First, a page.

Looking past romanticism

If the Save the Theatre group put forward a viable plan that places no burden on the taxpayer there will be no opposition from our group

Civic Theatre

Re: “A night out at the cinema,” Letters, May 2

The letter highlights the two basic elements that appear to be forming in the debate over the future of Nelson’s Civic Theatre building.

Mikaiya Austin’s letter was a beautifully written, heartfelt tribute to what the theatre means to many people in the community. It evoked the romance and nostalgia of a venue that has been a gathering place for many people in the community over the years.

What this letter did not address in any way are the economics of operating a theatre and the ongoing costs to city taxpayers of maintaining a very large vacant building.

It is perfectly fine to romanticize the feelings that Nelson residents have for the theatre but at the end of the day, the Civic Theatre building costs taxpayers tens of thousands of dollars each year to maintain in its current, vacant state. The previous operator couldn’t make a living without city subsidies and the last proponent gave up when the city refused to subsidize their operation.

As a member of the Nelson Squash Club, I encourage Nelson residents to engage in the debate over the future of this iconic building. There is likely not a single member of the Squash Club or Climbing Club that wouldn’t love the opportunity to take in a movie without having to drive to Castlegar, but we have a different vision for the future of the Civic Theatre.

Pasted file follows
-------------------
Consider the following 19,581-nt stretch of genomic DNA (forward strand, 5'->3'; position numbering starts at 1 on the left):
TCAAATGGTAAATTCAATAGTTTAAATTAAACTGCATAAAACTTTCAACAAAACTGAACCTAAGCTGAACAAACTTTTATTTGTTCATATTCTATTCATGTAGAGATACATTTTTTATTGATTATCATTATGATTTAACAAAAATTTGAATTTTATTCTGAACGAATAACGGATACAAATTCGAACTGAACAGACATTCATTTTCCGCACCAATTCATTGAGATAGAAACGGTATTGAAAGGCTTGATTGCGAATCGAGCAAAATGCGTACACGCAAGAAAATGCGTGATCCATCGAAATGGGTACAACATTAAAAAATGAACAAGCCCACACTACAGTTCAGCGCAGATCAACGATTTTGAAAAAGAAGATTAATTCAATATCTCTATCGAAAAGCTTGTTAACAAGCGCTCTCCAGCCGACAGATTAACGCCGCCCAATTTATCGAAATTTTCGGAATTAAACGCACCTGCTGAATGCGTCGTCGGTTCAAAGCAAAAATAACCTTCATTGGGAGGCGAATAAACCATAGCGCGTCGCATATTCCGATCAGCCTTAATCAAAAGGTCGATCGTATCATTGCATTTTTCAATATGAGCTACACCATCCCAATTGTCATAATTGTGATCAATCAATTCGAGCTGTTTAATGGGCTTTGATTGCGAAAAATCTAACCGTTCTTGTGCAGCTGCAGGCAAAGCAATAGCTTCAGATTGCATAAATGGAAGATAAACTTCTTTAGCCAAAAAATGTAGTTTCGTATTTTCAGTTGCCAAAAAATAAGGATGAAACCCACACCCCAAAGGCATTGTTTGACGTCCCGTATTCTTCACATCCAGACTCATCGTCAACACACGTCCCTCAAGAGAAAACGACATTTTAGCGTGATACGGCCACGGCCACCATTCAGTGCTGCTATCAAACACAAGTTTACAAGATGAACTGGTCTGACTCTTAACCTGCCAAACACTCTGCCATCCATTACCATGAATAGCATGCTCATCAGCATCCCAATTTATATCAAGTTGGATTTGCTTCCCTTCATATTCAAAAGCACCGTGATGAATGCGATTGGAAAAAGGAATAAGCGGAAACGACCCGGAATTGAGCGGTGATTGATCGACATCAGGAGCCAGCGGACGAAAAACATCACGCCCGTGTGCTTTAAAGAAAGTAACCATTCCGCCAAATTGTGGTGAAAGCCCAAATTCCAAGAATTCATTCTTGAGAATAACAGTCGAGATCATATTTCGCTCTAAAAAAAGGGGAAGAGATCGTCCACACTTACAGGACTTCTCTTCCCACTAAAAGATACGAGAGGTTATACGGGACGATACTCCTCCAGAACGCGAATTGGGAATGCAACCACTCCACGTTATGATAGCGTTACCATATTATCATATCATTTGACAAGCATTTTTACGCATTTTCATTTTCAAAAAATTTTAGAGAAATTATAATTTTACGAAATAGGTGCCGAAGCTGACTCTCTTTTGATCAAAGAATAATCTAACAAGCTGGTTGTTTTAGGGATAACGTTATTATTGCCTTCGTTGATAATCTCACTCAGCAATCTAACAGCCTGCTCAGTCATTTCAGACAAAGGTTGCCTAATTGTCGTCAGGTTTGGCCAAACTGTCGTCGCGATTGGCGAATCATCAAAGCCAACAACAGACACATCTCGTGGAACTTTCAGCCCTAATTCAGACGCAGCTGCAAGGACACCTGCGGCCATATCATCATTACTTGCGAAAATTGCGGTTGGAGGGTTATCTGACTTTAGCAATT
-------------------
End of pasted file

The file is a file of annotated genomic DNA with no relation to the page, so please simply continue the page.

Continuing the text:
Our vision of this building takes the financial burden off of city taxpayers and puts it in the hands of two long standing community sports groups that have proven over the last two decades that we can be viable financially and self-sustaining.

Residents should think about how often they would go to a movie and how many hours in a day a movie theatre sits empty providing no benefit to residents. Is that a good way to spend scarce city tax dollars? How much are you willing to see your taxes go up to support a theatre?

As an alternative, the Capitol Theatre has seats and a screen in place already and sits empty on many evenings and is currently the beneficiary of city funding in excess of $50,000 per year.

Surely there must be a way that this building could be utilized better to show films in addition to its current use as a venue for live performances. Does a town of Nelson’s size need two publicly funded theatres?

If the Save the Theatre group can put forward a viable financial plan that places no burden on the taxpayer, there will be no opposition from our group. If they can not manage it without taxpayer support, we hope that city residents will get behind our project as an alternative use of a vacant City building.

Pat Hodgson


Nelson Squash Club

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